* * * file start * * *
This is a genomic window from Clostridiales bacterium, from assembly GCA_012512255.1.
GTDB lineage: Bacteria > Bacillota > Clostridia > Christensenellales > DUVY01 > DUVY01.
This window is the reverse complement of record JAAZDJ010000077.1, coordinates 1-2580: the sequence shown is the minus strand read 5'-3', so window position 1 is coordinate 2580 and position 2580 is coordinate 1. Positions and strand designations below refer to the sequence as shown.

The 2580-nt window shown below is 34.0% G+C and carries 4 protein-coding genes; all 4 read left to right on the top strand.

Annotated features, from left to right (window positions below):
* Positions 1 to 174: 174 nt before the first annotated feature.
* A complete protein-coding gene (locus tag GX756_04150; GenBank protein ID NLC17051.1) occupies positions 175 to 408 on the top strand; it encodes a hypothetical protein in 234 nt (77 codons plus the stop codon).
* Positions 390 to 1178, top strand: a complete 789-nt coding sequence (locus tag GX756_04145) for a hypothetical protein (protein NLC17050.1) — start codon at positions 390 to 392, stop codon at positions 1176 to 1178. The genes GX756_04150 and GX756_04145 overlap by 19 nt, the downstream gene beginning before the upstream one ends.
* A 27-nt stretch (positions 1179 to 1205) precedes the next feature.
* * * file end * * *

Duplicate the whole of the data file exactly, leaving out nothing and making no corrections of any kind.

This is a genomic window from Clostridiales bacterium, from assembly GCA_012512255.1.
GTDB lineage: Bacteria > Bacillota > Clostridia > Christensenellales > DUVY01 > DUVY01.
This window is the reverse complement of record JAAZDJ010000077.1, coordinates 1-2580: the sequence shown is the minus strand read 5'-3', so window position 1 is coordinate 2580 and position 2580 is coordinate 1. Positions and strand designations below refer to the sequence as shown.

The 2580-nt window shown below is 34.0% G+C and carries 4 protein-coding genes; all 4 read left to right on the top strand.

Annotated features, from left to right (window positions below):
* Positions 1 to 174: 174 nt before the first annotated feature.
* A complete protein-coding gene (locus tag GX756_04150; GenBank protein ID NLC17051.1) occupies positions 175 to 408 on the top strand; it encodes a hypothetical protein in 234 nt (77 codons plus the stop codon).
* Positions 390 to 1178, top strand: a complete 789-nt coding sequence (locus tag GX756_04145) for a hypothetical protein (protein NLC17050.1) — start codon at positions 390 to 392, stop codon at positions 1176 to 1178. The genes GX756_04150 and GX756_04145 overlap by 19 nt, the downstream gene beginning before the upstream one ends.
* A 27-nt stretch (positions 1179 to 1205) precedes the next feature.